Job Searching Websites
Another way that college graduates sacrifice privacy for opportunity, is that in our digital era, they now search for careers online through sites like LinkedIn, Teamwork Online, Zip Recruiter, Indeed, and Career Shift. Job hunters share their personal information through these sites, and then use it to browse open positions in different companies. These sites are user-friendly and make it easy to find job listings, apply for them quickly, and get instant feedback.
Unfortunately, a major downside that I’ve noticed about these sites, is that once you start sending out your resume, the websites actually start to apply for jobs for you. The real problem is that they don’t usually match the positions that you’re invested in, and you’re not even notified when this happens. To make it worse, I haven’t been able to figure out how to stop it from happening. I had gotten several calls back from companies thinking that it was a job I applied for so I scheduled my interview. Because of this, I ended up going different interviews for those positions and quickly realized that not only did I not apply for those positions but they were also pyramid schemes! My “interviews” consisted of people trying to suck me into the company like it was a cult. It definitely felt like an invasion of privacy knowing once I found out what was going on. Another more minor downside is the more applications someone sends out, the more and more junk mail shows up in your inbox. Too many junk emails to sit down and unsubscribe from all of them every day. These sites are supposed to be tools to help college graduates become successful, not sell their information and send people out of bizarre interviews.
Social Media Accounts
It’s worth mentioning that this idea of sacrificing privacy for opportunity is not just done on websites that list jobs. It’s also highly popular on social media channels like YouTube, Instagram, Twitter, Facebook, and Vine. Countless millennials have become successful and famous due to their social media presence. They shared enough of themselves online and they created enough of a buzz and a following that they’re now established “content creators.” Now there is real opportunity found online. Millions of people have been able to create a full-time career out of sharing their lives on social media. Some of them can make hundreds of thousands of dollars from one simple Instagram post. However, for most people, this doesn’t work out. The vast majority of people that constantly share content online hoping to be the next famous digital nomad, don’t make it. Which means that they now have tons of information about themselves online, and no income from it.
Another big issue as it relates to job hunting is how easy it is for employers to find people on social media. Many employers check out someone online before they even consider hiring them. This is because companies want to know how the employees spend their free time and what kind of people they are like after the workday ends. Even if it isn’t a company policy, sometimes hiring managers are still curious. Which is why some applications now ask people to copy and paste the URL of their Facebook, Twitter, Instagram, and LinkedIn.
In my opinion, this is a huge invasion of privacy. Personal lives and work lives used to be completely separate. People went to work from nine to five and then went home. What happened in their personal lives was no one else’s concern when they left the office. Now our personal and work lives are so intertwined that our personal lives are an open book for anyone who wants to learn about us, even those that we don’t necessarily want to know everything. I know I don’t want my boss to know everything that I do on my weekends, or at home, or when I’m on vacation. Not that it’s because I feel my social media is inappropriate, but because that is my personal life. How I spend that time when I’m off the clock shouldn’t be monitored. The other issue with social media is that my generation only posts the filtered versions of themselves, not their true selves. And those filtered versions are usually carefully crafter for their friends to see. Social media was originally created to socialize with friends, not for people to stay in touch with their bosses and share their weekends with each other. Is it fair to tell millennials that they must represent a cookie cutter corporate image online?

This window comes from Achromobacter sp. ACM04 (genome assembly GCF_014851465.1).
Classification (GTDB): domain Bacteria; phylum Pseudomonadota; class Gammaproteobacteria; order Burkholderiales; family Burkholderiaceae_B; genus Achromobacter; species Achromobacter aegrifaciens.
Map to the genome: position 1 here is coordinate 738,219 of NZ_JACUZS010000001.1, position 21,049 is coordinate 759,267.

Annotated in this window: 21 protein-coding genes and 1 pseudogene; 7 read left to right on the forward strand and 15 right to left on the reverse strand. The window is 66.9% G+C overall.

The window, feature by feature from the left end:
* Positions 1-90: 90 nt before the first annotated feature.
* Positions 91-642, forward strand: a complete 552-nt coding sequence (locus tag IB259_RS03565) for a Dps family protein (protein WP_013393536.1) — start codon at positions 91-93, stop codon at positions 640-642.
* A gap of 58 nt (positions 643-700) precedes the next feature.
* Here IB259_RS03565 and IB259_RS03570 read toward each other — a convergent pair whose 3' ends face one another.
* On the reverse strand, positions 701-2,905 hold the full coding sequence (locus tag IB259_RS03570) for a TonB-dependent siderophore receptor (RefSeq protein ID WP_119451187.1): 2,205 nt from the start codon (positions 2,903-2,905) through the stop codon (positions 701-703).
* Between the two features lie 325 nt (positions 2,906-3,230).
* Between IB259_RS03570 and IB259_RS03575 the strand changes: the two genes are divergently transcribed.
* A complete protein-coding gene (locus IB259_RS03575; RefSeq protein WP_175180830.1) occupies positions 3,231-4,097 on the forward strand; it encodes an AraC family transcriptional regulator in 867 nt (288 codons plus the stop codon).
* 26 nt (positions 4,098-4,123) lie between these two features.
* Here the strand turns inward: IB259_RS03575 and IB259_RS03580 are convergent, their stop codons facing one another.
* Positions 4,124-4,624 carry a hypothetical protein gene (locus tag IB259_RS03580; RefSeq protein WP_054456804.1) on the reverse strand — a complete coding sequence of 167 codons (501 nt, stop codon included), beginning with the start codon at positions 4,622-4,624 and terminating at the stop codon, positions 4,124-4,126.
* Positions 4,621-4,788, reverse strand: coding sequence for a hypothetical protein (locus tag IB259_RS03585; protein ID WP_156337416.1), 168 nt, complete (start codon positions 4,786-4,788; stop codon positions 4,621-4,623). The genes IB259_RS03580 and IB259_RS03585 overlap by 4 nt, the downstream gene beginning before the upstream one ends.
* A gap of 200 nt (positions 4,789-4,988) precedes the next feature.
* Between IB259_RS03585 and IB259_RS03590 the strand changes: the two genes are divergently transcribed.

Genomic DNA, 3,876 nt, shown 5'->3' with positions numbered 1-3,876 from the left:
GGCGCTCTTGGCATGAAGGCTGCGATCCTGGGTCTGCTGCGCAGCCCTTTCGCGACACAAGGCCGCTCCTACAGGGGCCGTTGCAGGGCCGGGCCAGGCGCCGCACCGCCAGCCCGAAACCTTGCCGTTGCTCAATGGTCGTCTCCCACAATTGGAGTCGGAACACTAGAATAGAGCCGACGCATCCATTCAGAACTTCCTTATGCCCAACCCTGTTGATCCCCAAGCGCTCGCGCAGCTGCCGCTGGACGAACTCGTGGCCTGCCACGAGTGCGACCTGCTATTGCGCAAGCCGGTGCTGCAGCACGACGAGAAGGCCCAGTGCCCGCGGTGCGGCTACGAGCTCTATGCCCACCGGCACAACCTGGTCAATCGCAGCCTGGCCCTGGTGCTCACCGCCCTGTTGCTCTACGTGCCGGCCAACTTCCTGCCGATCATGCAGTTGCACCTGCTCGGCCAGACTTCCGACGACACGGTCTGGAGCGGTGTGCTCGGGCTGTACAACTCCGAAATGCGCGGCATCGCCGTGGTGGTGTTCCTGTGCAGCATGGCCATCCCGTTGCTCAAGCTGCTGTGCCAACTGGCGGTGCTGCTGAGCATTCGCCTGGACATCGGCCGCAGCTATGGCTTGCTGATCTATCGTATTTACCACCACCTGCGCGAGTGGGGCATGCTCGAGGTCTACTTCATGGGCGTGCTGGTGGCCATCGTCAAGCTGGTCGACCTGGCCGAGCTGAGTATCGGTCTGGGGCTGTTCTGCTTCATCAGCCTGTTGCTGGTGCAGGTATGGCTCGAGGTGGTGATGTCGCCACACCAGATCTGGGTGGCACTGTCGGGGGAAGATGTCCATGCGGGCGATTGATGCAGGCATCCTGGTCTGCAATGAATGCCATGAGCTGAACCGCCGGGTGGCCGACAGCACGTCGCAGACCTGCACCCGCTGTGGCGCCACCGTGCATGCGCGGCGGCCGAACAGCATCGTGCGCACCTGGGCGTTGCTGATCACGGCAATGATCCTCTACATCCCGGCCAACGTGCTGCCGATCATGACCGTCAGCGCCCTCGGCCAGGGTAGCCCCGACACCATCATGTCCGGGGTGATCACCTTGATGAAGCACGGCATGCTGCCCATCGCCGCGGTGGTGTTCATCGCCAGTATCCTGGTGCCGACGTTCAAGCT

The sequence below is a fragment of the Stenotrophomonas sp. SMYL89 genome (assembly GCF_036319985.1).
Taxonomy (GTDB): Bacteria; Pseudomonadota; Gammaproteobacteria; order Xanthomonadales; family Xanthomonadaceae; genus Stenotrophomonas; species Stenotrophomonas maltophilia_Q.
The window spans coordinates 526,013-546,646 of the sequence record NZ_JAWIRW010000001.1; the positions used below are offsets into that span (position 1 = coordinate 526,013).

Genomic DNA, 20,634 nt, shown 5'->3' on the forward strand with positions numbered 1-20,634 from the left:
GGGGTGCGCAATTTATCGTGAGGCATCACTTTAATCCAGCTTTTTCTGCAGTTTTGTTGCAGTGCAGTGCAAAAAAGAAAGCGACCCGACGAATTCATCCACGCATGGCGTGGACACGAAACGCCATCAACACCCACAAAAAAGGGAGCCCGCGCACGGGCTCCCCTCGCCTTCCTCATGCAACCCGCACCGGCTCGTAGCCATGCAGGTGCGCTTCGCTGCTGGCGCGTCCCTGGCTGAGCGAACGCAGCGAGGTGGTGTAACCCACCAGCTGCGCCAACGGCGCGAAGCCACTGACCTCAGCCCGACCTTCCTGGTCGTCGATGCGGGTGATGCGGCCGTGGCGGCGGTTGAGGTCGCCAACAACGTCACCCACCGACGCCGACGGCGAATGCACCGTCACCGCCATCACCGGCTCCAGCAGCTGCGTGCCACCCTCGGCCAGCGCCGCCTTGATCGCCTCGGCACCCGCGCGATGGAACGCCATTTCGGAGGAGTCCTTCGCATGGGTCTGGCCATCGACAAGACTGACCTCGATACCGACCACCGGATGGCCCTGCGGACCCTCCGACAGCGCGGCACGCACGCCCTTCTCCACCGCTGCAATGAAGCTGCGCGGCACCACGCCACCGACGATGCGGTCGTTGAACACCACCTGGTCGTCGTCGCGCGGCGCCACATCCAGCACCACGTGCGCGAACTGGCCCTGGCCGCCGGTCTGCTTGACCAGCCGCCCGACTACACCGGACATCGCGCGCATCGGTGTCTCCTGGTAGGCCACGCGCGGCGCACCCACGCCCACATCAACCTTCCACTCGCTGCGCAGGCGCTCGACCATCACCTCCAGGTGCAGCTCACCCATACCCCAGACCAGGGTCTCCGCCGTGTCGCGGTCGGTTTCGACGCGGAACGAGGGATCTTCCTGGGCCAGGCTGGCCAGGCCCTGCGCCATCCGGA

We’re always on call
In this specific example, technology really is a double-edged sword. For my generation, technology has made it so incredibly easy to stay in contact with people. At any given time, my boss could text, send an email, or call me. If he has any concerns, I can be contacted immediately. The problem is that even when it’s our personal time, people are now expected to pick up the phone or answer an email for work. I’ve answered calls from work at the doctor, having dinner with family, and even while I was running on the treadmill. The problem with being able to communicate with each other so easily means that we’re always on call. We’re always expected to work. Co-workers and bosses call you off the clock to ask “did you get my email.” Of course, we did! But we’re busy having a romantic dinner right now!
This issue of sacrificing privacy for opportunity is just another example of how my generation has become Lost Online. I’m lucky because I want to be in communications and digital media. I love writing and I love creating content online. But what I don’t love is how it’s demanded of everyone in my generation. It’s a requirement that everyone should follow this formula, while also updating at least 4 social media profiles. We’re already consumed by technology for incredible amounts of our day, but the internet, universities, and modern employers are demanding more. It’s important that in this digital age we remember that we’re not robots. Not every aspect of our personal and professional lives has to be written on the internet for everyone and anyone to come across. So when I hear someone scolding another for not having a LinkedIn, or a Facebook, or a portfolio, or an Indeed account, it makes me cringe. Technology is a tool and can be incredibly helpful when it comes to finding work, but it’s not the only tool.
What are your thoughts on scarfing privacy for opportunity? Was there ever a time that you felt you had to sacrifice privacy in order to get ahead professionals? And should it be required that everyone follow the formula for success even if they feel uncomfortable having all of that information online?
Photographer: Autumn Clark.